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    You Can Take This Job and Shove It!

    June 10, 2015 —
    That’s it. You’ve had it. They can take their job and shove it! But can you really tell an owner on a construction project to proverbially shove it where the sun don’t shine? Well, far be it for me to tread on your First Amendment Rights or stick my nose into the subsequently brought public disturbance charges against you. But can you legally tell an owner to shove it, and that you’re no longer going to perform work on their [insert expletive] project? Well, indeed you can, in limited circumstances, and it’s called a “Stop Work Notice.” Note: A stop work notice is different from a stop payment notice. What is a stop work notice? A stop work notice is a notice given by a direct contractor to a project owner that the contractor will stop work if an amount owed to the contract is not paid within 10 days after notice is given. Read the court decision
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    Reprinted courtesy of Garret Murai, Wendel Rosen Black & Dean LLP
    Mr. Murai may be contacted at

    A Lien Might Just Save Your Small Construction Business

    April 04, 2011 —

    Many owners incorrectly believe that payment to the general contractor gets the owner off the hook for payment to subcontractors and suppliers. This assumption sometimes fosters the irresponsible owner, who fails to ensure that everyone is getting paid. Fortunately for those contractors further down the contracting chain, this assumption is incorrect.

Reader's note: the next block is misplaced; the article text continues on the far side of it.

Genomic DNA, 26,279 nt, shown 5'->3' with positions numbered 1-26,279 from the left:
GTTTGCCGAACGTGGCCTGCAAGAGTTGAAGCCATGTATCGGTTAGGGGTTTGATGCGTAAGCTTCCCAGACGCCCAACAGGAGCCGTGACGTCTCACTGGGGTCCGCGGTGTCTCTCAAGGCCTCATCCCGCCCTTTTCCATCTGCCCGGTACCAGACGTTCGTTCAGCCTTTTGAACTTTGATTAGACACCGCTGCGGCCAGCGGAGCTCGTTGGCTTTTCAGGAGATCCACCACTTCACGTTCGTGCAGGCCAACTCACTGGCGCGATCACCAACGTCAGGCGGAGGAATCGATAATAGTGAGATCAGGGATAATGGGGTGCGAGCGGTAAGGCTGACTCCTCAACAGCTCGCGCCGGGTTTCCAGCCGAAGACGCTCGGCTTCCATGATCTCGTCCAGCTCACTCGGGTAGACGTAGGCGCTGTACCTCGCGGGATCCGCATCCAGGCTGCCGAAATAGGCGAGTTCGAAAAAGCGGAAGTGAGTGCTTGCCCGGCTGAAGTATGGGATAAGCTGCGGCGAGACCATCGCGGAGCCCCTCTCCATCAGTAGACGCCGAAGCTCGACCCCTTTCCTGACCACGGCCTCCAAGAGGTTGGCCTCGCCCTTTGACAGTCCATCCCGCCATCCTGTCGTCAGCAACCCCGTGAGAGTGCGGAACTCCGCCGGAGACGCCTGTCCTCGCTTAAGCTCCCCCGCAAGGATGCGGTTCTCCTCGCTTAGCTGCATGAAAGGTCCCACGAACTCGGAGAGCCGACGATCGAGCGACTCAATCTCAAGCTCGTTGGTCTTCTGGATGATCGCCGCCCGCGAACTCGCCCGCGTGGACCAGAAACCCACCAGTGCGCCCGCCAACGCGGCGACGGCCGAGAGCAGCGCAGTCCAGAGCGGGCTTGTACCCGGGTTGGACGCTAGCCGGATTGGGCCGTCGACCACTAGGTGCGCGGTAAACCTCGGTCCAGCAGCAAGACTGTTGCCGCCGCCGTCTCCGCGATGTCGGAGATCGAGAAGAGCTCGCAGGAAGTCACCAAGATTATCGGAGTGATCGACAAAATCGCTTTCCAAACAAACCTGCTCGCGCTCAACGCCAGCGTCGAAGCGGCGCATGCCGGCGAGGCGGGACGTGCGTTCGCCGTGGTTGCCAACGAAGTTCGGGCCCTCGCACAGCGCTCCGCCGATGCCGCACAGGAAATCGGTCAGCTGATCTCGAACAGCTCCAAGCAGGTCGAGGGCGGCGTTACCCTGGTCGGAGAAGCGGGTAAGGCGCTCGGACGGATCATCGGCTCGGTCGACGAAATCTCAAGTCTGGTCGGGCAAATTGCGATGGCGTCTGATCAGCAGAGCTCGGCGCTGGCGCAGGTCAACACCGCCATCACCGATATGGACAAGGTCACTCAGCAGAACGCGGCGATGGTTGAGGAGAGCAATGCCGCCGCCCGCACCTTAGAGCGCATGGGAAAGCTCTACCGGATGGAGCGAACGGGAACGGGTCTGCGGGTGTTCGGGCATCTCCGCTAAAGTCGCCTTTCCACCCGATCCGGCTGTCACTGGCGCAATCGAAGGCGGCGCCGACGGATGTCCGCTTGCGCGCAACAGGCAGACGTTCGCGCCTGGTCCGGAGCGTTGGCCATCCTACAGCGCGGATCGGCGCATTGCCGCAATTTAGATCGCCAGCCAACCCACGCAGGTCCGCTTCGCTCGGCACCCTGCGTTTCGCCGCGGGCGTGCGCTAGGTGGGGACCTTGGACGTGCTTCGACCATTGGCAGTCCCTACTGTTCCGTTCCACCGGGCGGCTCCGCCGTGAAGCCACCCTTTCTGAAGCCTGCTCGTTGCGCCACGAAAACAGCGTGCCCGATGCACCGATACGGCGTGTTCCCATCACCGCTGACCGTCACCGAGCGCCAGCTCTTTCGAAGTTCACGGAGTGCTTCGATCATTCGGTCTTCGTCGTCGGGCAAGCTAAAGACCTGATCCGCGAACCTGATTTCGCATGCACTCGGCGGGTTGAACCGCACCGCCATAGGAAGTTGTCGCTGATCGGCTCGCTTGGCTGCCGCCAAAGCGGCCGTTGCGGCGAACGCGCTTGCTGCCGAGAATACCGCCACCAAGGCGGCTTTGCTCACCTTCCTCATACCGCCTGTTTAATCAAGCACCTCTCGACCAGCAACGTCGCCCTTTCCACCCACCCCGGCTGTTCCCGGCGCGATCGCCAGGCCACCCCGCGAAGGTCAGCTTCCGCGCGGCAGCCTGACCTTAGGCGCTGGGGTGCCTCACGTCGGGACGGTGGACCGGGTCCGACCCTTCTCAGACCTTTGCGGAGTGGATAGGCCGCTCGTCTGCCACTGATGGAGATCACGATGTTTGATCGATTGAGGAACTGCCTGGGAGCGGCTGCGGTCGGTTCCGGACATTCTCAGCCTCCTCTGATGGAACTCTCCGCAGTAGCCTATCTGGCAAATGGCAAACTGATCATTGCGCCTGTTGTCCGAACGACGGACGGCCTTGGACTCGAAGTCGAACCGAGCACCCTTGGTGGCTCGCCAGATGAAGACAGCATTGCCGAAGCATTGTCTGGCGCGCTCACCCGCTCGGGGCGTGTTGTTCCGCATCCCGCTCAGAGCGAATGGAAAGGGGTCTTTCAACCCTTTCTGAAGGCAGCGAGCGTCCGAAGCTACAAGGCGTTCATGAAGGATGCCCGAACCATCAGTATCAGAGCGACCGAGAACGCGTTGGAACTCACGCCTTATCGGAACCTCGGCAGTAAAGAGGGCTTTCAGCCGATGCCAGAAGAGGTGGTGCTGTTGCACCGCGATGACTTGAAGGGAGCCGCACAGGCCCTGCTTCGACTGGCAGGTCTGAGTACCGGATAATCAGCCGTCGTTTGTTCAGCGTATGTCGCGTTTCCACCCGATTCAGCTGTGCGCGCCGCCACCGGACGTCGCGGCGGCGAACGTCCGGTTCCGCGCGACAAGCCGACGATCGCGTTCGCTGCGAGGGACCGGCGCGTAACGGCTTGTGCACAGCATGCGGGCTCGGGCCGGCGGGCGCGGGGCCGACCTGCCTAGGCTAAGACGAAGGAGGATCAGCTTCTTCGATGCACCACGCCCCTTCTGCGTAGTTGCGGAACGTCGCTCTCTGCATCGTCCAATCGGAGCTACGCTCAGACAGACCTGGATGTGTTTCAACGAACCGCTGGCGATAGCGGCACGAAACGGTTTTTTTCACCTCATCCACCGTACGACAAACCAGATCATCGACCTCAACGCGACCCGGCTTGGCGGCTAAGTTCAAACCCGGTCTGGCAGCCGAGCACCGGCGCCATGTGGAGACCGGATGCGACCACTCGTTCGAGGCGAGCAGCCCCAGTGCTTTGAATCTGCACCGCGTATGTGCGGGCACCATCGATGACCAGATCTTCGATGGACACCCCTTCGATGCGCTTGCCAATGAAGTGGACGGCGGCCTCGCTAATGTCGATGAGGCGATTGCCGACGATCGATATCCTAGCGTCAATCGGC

Suppliers and subcontractors can file a lien to secure payment for their labor and materials. A filing party must offer proper notice (if applicable) and file an adequate and timely lien in the County where the work is performed. You can read our earlier posts on these topics by following this link.

    A lien notice and a lien put an owner on notice that your business has provided labor and/or materials for the improvement of the owner’s property (See RCW 60.04.031 for more info). If the owner fails to take care to ensure that your business is paid the law mandates that the owner may have to pay twice.

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    Reprinted courtesy of Douglas Reiser of Reiser Legal LLC. Mr. Reiser can be contacted at

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    Virginia Tech Has Its Own Construction Boom

    May 10, 2013 —
    The last few years has been a tough time for the construction industry, unless you’re in the proximity to the campus of Virginia Tech. Since 1999, the school has seen more than $1 billion in construction projects. Charles Steger, the president of the university says that “we have no intention of slowing down.” Steger views some of the construction as vital to the school’s mission, noting that at Davidson Hall, which contains chemistry laboratories, “the wiring and other facilities were almost a health hazard.” The building is undergoing a $31 million renovation. In order to keep the campus walkable, parking lots are being replaced by parking garages. Four dormitory buildings will be demolished and replaced by new facilities. Funds for the development have come from a mix of student fees, donations, research revenues, bond issues, and taxpayer revenues. Read the court decision
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    Williams v. Athletic Field: Hugely Important Lien Case Argued Before Supreme Court

    June 17, 2011 —

    Well, it finally made it. The most important Washington lien case of recent memory was argued in front of the Washington Supreme Court on Tuesday, June 14, 2011. So, what should we all expect?

    As I was reading through my RSS feeds this afternoon ? I was stopped dead in my tracks. Williams v . Athletic Field, the Division II case that has been a frequent topic here on Builders Counsel, has finally been argued before the Supreme Court. All of you who have been anxiously awaiting this day, you can check out the Supreme Court submissions by following this link.